Bespoke Krakow Tour, Poland.

A Bespoke Tour of Kraków with a Local

Over the last year, as part of our quest to get beneath the skin of the places we’re staying in, we’ve been exploring the best ways to explore places. We’ve got two main interests when we do this…

Firstly, we’re looking for things travellers can do to kick-start their stay in a place, experiences and activities that can help them to hit the ground running and quickly settle in. In big cities like Barcelona and Cape Town, those hop-on hop-off sightseeing buses can also be brilliant for getting your bearings, although they’re useless in small cities like Kraków, when a map will suffice. This  is where a bespoke tour of Kraków with a local made sense.

The market tours we did in Istanbul and Budapest are also great examples — do one of these on your first day in a place and you’ll know what locals eat, how they shop, what you should buy, and where you can buy it. Cooking courses and bar hops are also fun ways of learning about the local food and wine, as well as learning what to cook and how to cook it and what to drink and where to drink it.

Secondly, we’re looking for experiences that can really help travellers understand a destination on a deeper level so that they come away feeling like they now know their temporary home intimately and hopefully they have made some new friends along the way.

Many of Context’s tours, whether they’re history, archaeology, art, or architecture tours, are excellent in that respect. We’ve also done very locally focused tours with tiny, niche tour companies that took us off the beaten track and into people’s homes — everything from township tours in Cape Town to favela tours in Rio.

Throughout the year, I’ve often felt after interviewing people for our Local Knowledge series, how I wished I could ask those people to spend a day showing us their city and their favourite places. Unfortunately, it’s always too late as we’re always about to move on to the next destination.

But when we interview locals for that series we ask them to suggest things to see and do that are ‘local’. We don’t want touristy things, things they think people should do, but rather things that they like to do, that they’d do in their own spare time, things that they’d show their friends if they were on holidays or were new to town.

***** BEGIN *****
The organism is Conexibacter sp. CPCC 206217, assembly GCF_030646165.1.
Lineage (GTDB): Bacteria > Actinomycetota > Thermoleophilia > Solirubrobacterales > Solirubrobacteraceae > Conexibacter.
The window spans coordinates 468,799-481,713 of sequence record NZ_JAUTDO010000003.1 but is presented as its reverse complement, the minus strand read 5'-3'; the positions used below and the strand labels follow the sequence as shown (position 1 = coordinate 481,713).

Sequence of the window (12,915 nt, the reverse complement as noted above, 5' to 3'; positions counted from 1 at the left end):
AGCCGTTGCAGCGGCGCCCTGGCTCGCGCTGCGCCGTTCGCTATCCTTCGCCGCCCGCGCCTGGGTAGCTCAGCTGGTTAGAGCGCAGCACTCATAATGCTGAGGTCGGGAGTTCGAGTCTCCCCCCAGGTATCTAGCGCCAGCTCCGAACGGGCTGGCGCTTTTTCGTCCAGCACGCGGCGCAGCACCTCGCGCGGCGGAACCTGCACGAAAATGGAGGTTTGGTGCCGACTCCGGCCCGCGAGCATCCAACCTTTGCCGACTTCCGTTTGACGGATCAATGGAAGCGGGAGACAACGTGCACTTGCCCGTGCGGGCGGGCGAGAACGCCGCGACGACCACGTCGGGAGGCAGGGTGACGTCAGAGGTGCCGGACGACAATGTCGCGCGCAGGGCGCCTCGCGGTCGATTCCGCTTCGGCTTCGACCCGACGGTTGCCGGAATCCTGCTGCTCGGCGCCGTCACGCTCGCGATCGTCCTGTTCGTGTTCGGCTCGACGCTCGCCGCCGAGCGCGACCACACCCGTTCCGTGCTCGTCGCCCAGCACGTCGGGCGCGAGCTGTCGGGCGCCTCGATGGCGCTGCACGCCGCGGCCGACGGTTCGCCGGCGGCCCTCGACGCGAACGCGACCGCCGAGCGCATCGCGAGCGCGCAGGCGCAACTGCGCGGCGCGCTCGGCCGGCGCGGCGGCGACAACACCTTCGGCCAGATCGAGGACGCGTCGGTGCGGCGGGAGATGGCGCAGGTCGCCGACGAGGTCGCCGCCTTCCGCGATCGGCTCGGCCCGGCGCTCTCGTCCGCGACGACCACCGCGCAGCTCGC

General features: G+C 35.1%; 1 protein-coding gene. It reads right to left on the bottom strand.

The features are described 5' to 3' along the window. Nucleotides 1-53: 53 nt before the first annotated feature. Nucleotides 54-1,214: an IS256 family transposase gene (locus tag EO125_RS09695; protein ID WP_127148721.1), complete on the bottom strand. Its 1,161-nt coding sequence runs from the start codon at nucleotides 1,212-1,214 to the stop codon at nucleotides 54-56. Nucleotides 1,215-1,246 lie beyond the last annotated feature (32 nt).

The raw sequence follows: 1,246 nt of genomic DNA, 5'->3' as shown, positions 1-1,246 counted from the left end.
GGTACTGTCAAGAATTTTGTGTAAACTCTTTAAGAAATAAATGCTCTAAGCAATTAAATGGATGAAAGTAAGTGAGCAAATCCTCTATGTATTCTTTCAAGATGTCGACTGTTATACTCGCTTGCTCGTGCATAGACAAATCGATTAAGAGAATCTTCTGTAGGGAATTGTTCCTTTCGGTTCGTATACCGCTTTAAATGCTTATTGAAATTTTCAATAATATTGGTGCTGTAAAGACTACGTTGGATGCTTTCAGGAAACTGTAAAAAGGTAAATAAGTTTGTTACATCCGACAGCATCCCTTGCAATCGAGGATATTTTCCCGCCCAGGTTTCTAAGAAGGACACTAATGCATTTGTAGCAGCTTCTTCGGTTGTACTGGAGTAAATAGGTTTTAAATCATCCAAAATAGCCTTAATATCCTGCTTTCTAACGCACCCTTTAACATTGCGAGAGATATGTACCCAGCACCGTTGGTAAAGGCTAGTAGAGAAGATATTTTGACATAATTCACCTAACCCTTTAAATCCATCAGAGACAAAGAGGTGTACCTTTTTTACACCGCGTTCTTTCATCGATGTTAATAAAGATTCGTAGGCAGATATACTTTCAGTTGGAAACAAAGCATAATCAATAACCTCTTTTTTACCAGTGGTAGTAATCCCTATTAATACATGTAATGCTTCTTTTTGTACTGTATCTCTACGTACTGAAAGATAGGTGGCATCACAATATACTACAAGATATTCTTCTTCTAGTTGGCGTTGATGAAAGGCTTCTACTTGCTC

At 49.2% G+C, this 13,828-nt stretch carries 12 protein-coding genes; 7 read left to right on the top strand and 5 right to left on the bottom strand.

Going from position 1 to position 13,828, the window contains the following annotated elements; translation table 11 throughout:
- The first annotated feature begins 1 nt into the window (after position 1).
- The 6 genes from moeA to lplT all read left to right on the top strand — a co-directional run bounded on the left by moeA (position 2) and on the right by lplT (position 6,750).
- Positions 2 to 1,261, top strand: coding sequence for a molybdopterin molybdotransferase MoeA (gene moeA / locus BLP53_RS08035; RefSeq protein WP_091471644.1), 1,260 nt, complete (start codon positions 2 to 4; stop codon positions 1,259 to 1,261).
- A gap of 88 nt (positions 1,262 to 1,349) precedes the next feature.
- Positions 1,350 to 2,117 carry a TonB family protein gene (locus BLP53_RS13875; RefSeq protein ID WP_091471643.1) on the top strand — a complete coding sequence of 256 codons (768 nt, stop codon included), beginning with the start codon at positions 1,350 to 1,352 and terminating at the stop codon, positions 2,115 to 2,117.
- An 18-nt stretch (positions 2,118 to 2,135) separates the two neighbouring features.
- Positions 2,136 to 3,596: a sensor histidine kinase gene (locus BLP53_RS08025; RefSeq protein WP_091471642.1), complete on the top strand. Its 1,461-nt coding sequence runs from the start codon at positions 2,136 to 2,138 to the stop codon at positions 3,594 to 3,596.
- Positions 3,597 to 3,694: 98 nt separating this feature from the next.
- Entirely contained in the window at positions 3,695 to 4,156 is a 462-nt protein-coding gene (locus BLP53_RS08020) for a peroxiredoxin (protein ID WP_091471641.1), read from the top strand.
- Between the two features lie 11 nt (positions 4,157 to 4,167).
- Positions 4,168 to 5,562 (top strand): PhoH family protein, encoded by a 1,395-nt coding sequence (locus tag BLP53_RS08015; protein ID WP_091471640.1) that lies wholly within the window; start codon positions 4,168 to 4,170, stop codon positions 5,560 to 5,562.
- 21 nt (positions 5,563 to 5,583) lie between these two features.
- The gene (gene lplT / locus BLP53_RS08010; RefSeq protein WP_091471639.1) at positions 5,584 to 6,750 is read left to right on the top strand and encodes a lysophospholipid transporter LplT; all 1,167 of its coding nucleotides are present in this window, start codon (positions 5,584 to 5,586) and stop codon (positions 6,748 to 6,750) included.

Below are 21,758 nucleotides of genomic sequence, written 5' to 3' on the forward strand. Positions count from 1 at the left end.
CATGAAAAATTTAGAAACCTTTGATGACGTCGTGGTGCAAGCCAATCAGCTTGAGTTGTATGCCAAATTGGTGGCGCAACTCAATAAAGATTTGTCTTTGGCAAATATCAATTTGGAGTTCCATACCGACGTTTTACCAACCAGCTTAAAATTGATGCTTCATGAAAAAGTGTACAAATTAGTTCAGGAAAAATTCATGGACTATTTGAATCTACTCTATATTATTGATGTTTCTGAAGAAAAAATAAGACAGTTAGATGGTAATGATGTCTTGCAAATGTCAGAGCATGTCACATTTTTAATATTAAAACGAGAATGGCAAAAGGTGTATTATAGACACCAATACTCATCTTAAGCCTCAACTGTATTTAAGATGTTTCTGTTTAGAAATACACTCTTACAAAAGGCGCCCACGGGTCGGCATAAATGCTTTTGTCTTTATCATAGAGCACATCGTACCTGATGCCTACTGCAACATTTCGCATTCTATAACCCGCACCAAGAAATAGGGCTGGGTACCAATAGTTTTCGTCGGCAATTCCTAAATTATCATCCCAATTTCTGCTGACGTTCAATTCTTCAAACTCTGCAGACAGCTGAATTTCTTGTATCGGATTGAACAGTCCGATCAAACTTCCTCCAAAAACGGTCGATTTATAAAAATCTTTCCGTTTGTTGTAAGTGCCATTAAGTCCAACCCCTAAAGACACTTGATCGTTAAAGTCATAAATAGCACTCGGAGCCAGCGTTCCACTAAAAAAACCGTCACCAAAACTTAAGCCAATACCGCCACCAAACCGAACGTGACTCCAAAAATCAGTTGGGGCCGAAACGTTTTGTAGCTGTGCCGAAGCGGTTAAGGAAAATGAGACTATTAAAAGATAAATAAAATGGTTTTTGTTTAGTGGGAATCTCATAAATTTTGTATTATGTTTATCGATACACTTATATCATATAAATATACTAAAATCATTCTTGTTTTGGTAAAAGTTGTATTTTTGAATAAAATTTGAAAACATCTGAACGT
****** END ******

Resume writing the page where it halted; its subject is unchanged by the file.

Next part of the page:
With this in mind, I started to think about bespoke tours along those lines… what if travellers hired local guides but instead of doing the generic ‘Introduction to Kraków’ walk that every guide in the town does, they gave the guide the same brief: “show me your Kraków”.

That’s exactly what we did with Małgorzata Lubowicka, a Kraków-born guide with Our Explorer, who is passionate about medieval history.

A Bespoke Tour of Kraków with a Local

I asked Małgorzata to show me her Kraków, within certain parameters. These were the rules:

  • we could only go to places she liked
  • they had to be places where she would take her family or friends
  • she could choose any of her favourite places, but they should include the following: a street or area in the city, a park or place for reflection, a favourite landmark or building, a shop or two, a café, a restaurant or two, and a bar.

Our walk took in everything from the 15th Century Collegium Maius with its peaceful courtyard, and the charming 930-year-old St. Andrew’s Church, Krakow’s oldest, to a confectionary shop where they make rock candy on the premises to a jewellery store specialising in amber in contemporary settings.

We began on one of Małgorzata’s favourite streets, Ul. Bracka, dotted with charming cafés and shops, including local favourite Nowa Provincja, and homemade liquor store Szambelan, and we finished in the atmospheric Jewish Quarter, where the streets are lined with galleries, art and craft shops, bookshops and bars.

Was the experiment a success?

Yes, it was, with a couple of qualifications.

  • Do a walk like this as soon as you arrive in a place — while there were some new discoveries, because we’d already been in Kraków two weeks, there were also places we already knew.
  • If you’re not alone, establish guidelines for the walk together with your partner/friend — while I thought it was a terrific walk (I had briefed Małgorzata, after all), a couple of the choices were a bit too girlie for Terence.


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  1. Sally - My Custard Pie

    The best ice cream I have ever eaten was in Krakow. We found an amazing Lody shop which used local fresh fruit to make their ice cream daily. The canteens were the best places to eat although I believe they are closing rapidly.

  2. Lara Dunston

    Yum! Unfortunately ice-cream was the last thing on our mind in the middle of winter. I heard the canteens are having a resurgence actually, especially with young locals who are into anything and everything that is retro/communist – a trend that is apparently sweeping the former Soviet bloc. Thanks for dropping by, Sally!


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